Being attacked by liberal Democrats is nothing new. Weak Republican Party leadership diluting party principles, combined with a Lt. Governor Northam breaking tie votes in favor of gun control would be disastrous. There is only one way to prevent it. We need decisive victories this November. Not just one, or a few, but a series of them, to show Virginia Republicans “Hey, principles matter, and I’m standing firm!” VCDL-PAC is non-partisan, but there is a decided attempt to shift, or more accurately, abandon stated Republican Party principles in favor of “pragmatism” and “common sense” gun control.
THIS MUST BE STOPPED.
WHAT TO DO:
CONTACT the campaigns below and ask their grassroots coordinators what you can do to help turn out the vote and support the campaigns.
Cuccinelli for Governor: Noah Wall, Grassroots Coordinator,
Jackson for Lt. Governor: Daniel Bradshaw,
Obenshain for Attorney General: Chris Leavitt, Campaign Manager,
Please STEP UP and do what VCDL members do so well in showing their support all across the Commonwealth when it comes to your gun rights. We are all really going to need it this time. VCDL members are the firewall. It is a pleasure to be associated with such a diverse group
of citizens who care about our rights.
And finally, J. Christopher Sterns – who ran in the GOP Primary for the 14th District State Senate seat this last year – has posted this statement to his personal Facebook page:
I am a libertarian and I’m proud to support Ken Cuccinelli for Governor.
Libertarian Party candidate, Robert Sarvis, is an intelligent man and has good intentions, but the Republican Party of Virginia has nominated one of the most libertarian candidates in its modern history – and that’s Ken Cuccinelli.
Don’t feed into the propaganda from McAuliffe’s campaign. Ken isn’t a far-right extremist, but a defender of the rule-of-law and a principled believer in truly limited government.
We need lower taxes, less regulatory restrictions from Richmond and less government in our lives. The only candidate capable of making that a legitimate reality is Ken Cuccinelli.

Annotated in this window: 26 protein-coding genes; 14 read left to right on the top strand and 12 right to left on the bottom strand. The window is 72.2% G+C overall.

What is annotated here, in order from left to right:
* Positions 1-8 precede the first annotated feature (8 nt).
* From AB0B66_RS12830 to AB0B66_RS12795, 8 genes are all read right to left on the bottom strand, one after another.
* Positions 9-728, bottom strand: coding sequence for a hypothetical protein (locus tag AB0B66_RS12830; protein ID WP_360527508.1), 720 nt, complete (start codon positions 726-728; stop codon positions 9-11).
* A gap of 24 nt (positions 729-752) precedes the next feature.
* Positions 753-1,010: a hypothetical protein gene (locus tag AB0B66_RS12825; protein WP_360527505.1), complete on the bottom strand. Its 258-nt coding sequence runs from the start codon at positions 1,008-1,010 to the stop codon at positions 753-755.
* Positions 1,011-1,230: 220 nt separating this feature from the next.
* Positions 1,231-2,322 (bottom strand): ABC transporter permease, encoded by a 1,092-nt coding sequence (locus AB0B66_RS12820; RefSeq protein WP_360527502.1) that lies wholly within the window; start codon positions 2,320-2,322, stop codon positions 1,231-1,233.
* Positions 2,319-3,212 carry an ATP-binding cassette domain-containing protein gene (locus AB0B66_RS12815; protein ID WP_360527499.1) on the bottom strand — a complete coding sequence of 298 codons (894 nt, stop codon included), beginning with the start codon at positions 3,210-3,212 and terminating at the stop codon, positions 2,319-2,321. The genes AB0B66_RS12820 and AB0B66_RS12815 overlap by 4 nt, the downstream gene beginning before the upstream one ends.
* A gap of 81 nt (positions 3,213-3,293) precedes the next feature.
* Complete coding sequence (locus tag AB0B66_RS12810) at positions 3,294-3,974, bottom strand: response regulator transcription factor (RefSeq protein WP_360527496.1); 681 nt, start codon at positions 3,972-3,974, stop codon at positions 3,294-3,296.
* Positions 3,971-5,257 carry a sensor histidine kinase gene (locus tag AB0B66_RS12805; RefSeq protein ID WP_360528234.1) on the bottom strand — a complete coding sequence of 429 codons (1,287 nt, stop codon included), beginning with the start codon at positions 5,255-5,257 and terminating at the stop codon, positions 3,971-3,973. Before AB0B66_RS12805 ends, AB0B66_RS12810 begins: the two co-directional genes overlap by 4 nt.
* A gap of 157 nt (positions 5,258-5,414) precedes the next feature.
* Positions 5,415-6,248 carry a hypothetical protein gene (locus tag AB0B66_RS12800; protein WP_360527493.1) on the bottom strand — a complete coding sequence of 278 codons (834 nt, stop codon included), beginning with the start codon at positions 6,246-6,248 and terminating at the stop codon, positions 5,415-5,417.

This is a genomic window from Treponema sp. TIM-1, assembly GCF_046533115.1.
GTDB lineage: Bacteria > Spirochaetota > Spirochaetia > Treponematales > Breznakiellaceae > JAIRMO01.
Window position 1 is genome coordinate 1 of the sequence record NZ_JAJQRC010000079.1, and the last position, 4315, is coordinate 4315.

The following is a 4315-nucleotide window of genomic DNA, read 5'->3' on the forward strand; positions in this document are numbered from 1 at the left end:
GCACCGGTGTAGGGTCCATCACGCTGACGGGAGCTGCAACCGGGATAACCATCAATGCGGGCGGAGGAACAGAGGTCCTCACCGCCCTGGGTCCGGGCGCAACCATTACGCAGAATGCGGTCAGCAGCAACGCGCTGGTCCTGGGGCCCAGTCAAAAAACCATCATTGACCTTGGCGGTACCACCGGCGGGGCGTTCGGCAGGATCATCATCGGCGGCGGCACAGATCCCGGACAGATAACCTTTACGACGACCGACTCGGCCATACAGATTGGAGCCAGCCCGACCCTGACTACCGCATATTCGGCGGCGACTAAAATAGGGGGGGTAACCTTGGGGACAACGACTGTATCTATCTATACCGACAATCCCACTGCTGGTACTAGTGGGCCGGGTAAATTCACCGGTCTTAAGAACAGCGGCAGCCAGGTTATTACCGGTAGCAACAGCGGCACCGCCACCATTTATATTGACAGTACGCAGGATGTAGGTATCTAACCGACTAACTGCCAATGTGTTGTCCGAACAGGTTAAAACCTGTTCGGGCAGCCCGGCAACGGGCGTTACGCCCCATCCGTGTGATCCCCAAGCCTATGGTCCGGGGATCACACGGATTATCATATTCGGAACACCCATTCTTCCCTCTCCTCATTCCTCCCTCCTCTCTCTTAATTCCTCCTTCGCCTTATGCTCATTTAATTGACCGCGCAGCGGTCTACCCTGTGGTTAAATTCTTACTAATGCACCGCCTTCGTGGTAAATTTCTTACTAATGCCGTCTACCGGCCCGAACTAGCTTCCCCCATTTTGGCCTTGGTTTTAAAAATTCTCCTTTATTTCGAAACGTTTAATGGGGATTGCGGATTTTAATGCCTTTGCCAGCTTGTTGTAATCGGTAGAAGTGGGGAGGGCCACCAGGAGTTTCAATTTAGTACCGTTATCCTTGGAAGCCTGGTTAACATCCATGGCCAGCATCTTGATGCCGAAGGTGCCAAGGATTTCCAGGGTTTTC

The reasoning behind the NVTC TechPAC’s nod — Cuccinelli had detailed responses to questions in candidate interviews, three board members said, while McAuliffe was uninformed and superficial — bolsters the view that the Democrat’s breezy style doesn’t sit well with some Virginians. Two of the people said they were leaning toward Cuccinelli before the interviews; one disliked both candidates.
Cuccinelli impressed the board’s majority as a serious, detail-oriented candidate while McAuliffe seemed to wing it, according to three board members present for the interviews who spoke on the condition of anonymity to speak frankly.
“Terry was his normal, flamboyant self,” said a board member present for both interviews. “He didn’t want to get pinned down to any details. He didn’t give any details. He was all about jobs, jobs, jobs — ‘I’m just going to take care of the situation when the time comes. I’m just going to do it.’ It was all [expletive].”
Cuccinelli, by contrast, the person said, “was precise. He was thoughtful. He thought through all the issues. He had a clear position on all those issues, and he didn’t agree with the council on all the issues.”
Two people present said that in response to a question about how he’d accomplish his goals as governor, McAuliffe told the PAC board that as an Irish Catholic he’d be adept at taking people out for drinks and doing whatever it takes to get things done. McAuliffe is well known as a schmoozer, but he seemed to badly misread his methodical audience with that answer, several of those present said.